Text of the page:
|Container insurance||Cargo insurance|
|Protects the freight forwarder or carrier||Protects the sender or manufacturer|
Opt for container insurance on Container xChange and lower the risk of liability when investing in your container.
Get container insurance on Container xChange
Container xChange with the help of ATS Insurance offers container insurance to customers. The container suppliers can include insurance as part of container usage on every transaction they make or on a case-by-case basis. Regardless, the user of the container always pays for the insurance.
At Container xChange, customers benefit from 2 types of container insurance:
|Total Loss Insurance||$2.50 USD up to 4.10 USD per container|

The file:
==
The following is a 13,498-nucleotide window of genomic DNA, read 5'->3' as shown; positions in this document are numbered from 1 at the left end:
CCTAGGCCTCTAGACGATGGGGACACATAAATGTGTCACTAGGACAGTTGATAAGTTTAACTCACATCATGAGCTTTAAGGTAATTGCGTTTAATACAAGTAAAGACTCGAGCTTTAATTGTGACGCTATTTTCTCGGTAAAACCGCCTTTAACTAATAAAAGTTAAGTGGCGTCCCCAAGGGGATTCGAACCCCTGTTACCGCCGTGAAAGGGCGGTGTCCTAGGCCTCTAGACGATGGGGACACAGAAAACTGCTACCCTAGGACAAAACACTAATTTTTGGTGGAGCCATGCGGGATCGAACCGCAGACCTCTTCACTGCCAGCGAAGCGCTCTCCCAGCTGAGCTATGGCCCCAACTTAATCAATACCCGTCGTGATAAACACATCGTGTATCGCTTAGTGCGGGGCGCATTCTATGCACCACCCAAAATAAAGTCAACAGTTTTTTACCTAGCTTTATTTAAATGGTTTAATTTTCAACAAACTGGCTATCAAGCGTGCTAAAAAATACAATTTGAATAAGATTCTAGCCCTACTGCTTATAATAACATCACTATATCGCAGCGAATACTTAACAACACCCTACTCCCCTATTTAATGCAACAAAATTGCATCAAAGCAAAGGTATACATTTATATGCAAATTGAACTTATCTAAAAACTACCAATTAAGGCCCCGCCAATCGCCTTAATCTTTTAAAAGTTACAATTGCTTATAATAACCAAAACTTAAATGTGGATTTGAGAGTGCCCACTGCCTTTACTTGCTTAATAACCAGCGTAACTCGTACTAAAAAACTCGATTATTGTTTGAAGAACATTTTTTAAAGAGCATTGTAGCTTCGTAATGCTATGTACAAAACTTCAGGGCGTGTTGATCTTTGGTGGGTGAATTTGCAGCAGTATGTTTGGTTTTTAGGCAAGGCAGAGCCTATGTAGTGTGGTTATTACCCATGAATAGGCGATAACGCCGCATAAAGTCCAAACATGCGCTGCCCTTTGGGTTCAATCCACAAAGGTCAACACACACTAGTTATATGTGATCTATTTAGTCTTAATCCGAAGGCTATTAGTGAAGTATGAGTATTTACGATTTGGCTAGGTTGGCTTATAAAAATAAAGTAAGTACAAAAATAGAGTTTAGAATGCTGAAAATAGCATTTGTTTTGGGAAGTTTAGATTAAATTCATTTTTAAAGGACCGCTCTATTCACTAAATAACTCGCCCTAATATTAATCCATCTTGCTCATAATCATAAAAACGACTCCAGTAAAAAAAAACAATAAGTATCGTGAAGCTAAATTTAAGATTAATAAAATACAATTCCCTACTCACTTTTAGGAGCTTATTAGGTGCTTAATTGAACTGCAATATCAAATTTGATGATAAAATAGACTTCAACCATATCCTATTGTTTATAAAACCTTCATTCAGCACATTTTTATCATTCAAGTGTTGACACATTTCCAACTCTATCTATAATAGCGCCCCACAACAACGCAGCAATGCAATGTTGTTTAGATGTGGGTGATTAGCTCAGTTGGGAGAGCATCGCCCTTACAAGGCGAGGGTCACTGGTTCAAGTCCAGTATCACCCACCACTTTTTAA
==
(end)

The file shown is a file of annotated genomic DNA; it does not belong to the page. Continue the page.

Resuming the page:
|Container Damage Insurance||$12 USD up to 140 USD per container|
These prices are dependent on container type and are subject to a 60-day period.
Our container insurance provides thorough coverage for (actual) total loss, constructive total loss, general average, and strange disappearance. Our goal is to lower risk and liability while performing one-ways on Container xChange. You can add container insurance to any deal.
Basic and Premium insurance
The Basic Insurance covers the equipment from a total loss such as lost at sea, mysterious disappearance, or extensive damage that can’t be fixed. The insurance is valid for one-way moves up to 60 days from the day of pick-up. The insurance renews automatically after the 60 days unless you report that the box has been returned empty.